In a time where hardship and suffering were all too common, people in search of an explanation delved beyond the realm of reality to describe everything from illness to bad weather. When fear turned to finger-pointing, however, the knock of the gavel became far more terrifying to many poor souls than a disembodied bump in the night. Paranoia became a weapon that turned jealousy into jail time, or worse, and many lives were ruined because of it.
Whether it was her fascination with herbal remedies, her affection for animals or her noted beauty, Grace Sherwood consistently found herself on the receiving end of her neighbors’ accusations in Virginia Beach’s rural farming community of Pungo, in the early 1800s. Blamed for everything from the death of farm animals and crops to dancing with the devil himself, it became harder and harder for her to shake her reputation in the small community. With so many charges of witchcraft filed against her, it was determined that she must prove her innocence before she could walk free. Unfortunately for Grace, however, proving her innocence meant almost certain death.
Trial by ducking was considered outdated, even at the time. Nevertheless, Grace agreed to the practice in a desperate attempt to clear her name. As water was considered pure, the thought was that it would reject evil and accept innocence. If she floats, she’s guilty. If she drowns, she’s innocent. With her thumbs bound to her big toes, Grace was rowed out to the middle of the Lynnhaven River and thrown overboard. The unprecedented mob of onlookers, who made their way to where the Ferry Plantation House still stands to witness the spectacle, was stunned when Grace, having escaped her bindings, resurfaced. Her survival was all it took. In the eyes of the public, and of the law, Grace’s fate was sealed, and the Witch of Pungo was born.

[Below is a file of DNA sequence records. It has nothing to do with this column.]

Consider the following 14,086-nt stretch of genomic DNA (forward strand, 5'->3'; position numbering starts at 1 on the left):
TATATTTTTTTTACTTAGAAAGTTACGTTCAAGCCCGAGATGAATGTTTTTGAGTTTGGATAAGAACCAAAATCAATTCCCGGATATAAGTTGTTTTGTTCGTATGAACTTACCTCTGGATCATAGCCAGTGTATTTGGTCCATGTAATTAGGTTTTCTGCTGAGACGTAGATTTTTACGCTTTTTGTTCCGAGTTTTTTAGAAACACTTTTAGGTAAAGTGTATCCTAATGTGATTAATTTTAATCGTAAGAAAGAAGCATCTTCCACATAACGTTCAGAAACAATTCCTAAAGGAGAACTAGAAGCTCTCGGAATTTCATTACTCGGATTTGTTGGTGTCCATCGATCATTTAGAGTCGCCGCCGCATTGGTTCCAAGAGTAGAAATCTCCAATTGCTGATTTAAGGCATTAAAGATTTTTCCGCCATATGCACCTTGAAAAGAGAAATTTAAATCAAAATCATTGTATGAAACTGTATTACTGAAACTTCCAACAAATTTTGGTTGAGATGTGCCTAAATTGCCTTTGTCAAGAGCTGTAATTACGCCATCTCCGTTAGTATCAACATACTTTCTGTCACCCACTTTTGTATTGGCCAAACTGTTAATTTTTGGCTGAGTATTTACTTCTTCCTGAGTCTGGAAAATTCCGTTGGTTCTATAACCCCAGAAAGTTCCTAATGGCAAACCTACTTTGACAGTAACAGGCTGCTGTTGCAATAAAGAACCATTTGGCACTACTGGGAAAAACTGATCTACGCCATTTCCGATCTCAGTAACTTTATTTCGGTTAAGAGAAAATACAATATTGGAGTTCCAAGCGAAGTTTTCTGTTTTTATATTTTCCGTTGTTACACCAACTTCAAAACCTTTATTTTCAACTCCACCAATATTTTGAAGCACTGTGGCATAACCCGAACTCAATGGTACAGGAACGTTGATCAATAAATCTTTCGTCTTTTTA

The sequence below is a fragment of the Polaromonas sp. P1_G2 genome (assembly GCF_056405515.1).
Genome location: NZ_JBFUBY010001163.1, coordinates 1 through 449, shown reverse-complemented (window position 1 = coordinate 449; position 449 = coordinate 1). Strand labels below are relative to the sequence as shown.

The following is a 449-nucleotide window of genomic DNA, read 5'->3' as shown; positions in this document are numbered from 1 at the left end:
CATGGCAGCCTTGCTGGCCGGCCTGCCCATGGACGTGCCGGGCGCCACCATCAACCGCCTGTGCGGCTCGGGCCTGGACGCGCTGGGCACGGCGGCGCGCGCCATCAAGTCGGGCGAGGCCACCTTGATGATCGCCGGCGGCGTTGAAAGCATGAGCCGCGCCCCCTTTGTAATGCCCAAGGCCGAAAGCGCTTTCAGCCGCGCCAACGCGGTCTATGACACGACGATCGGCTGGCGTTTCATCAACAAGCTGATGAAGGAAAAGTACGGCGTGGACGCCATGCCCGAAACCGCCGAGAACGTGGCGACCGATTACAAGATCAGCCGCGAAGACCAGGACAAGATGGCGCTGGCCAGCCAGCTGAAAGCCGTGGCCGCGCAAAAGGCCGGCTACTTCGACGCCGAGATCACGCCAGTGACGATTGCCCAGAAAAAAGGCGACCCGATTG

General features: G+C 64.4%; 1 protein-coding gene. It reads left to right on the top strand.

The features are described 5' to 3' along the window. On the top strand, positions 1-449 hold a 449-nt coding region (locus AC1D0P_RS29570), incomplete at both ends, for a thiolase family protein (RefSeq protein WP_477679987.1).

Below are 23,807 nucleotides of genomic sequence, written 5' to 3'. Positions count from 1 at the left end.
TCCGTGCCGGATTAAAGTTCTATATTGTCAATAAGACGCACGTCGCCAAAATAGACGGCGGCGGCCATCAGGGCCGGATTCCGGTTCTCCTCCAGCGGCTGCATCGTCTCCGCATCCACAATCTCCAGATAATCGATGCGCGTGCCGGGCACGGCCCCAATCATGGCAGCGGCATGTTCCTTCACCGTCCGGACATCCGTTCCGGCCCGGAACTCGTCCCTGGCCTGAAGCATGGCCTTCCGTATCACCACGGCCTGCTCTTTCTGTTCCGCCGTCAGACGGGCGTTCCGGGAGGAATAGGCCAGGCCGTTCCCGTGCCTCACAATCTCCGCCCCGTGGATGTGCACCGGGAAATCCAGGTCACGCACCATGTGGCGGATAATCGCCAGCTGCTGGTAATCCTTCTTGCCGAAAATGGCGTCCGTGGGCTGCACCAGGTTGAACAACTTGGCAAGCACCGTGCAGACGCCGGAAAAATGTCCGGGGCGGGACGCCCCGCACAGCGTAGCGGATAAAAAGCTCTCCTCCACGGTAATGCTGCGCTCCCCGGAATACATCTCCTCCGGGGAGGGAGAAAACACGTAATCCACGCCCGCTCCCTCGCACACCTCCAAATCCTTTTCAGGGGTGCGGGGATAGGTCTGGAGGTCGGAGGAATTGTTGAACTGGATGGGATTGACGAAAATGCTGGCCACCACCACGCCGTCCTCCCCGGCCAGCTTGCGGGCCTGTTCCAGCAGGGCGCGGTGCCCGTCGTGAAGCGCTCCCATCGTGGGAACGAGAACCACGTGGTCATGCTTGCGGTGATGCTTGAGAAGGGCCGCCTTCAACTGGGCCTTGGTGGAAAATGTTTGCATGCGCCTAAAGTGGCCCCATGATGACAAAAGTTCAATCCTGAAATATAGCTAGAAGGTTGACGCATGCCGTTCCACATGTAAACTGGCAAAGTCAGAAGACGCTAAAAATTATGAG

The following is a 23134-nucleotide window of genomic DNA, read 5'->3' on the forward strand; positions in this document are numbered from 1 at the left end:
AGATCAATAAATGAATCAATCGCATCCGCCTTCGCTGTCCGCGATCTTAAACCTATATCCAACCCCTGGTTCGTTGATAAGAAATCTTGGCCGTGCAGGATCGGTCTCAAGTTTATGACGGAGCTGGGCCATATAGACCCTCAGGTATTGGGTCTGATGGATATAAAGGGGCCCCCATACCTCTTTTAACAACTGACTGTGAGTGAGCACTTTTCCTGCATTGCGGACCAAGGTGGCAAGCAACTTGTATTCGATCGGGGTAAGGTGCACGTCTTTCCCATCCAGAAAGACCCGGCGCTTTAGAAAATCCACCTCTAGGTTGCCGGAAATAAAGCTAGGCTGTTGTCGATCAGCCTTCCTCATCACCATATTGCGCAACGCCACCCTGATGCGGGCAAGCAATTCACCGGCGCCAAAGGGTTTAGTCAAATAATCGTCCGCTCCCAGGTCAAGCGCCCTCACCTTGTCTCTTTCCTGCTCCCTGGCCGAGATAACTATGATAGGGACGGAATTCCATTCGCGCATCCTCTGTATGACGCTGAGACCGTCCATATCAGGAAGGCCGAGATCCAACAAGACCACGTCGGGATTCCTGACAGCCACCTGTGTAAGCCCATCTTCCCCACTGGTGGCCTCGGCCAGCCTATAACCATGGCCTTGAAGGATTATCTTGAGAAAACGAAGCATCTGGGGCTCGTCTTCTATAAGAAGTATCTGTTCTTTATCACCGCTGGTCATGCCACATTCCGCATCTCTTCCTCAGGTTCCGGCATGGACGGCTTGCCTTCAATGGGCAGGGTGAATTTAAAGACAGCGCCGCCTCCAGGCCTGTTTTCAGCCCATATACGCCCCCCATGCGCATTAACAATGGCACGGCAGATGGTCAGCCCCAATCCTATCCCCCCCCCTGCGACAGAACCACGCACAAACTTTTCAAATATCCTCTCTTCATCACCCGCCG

Grace awaited her fate in a jail cell for nearly a decade, until the national witchcraft hysteria finally died down, and she was released. While she lived out the remainder of her life in relative peace with her sons, her legend continues to grow. Grace is thought to have been buried under a tree that still stands on the property of the Ferry Plantation House, considered to be Virginia’s most haunted building, in what is now the Witchduck neighborhood. While you can still visit the house today, it would be wise to go before the sun goes down. Many who live in the neighborhood report that, on a clear night, you can see the shape of a woman with long, wet hair walking the banks of the river, forever reliving the injustices that were all too present in her life.